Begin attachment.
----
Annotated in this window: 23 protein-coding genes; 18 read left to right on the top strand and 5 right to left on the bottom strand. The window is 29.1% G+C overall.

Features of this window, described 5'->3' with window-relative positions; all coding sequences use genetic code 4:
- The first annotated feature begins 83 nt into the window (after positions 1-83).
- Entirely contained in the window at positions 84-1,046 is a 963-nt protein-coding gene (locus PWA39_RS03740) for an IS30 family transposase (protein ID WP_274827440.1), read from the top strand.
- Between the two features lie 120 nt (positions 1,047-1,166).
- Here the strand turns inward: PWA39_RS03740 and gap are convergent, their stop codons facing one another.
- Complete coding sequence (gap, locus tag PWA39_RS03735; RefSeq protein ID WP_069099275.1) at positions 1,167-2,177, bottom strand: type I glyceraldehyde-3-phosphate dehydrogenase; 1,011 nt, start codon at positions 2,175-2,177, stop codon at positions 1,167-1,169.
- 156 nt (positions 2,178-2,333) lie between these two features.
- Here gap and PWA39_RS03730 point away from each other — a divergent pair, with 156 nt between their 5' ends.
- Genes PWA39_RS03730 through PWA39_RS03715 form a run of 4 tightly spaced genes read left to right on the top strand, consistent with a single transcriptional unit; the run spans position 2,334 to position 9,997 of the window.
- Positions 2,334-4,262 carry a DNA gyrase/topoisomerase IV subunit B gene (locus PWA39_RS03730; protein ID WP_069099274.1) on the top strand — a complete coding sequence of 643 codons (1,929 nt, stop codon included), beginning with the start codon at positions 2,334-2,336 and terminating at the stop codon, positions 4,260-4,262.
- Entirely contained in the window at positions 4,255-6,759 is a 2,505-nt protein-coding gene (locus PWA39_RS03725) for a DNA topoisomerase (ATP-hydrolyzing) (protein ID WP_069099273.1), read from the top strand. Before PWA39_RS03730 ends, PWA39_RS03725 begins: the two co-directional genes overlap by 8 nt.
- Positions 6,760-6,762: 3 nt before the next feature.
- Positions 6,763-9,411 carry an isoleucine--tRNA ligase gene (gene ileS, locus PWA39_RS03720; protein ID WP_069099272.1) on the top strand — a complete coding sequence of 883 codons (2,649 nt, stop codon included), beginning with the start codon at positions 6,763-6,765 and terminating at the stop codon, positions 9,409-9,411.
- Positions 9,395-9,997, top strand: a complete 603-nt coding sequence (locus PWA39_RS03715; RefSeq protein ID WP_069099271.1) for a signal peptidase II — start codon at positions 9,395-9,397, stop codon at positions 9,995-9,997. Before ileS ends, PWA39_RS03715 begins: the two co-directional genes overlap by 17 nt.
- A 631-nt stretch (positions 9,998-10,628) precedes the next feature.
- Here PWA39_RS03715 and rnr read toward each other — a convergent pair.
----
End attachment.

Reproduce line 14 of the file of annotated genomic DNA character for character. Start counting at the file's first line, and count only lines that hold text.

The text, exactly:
- Positions 6,763-9,411 carry an isoleucine--tRNA ligase gene (gene ileS, locus PWA39_RS03720; protein ID WP_069099272.1) on the top strand — a complete coding sequence of 883 codons (2,649 nt, stop codon included), beginning with the start codon at positions 6,763-6,765 and terminating at the stop codon, positions 9,409-9,411.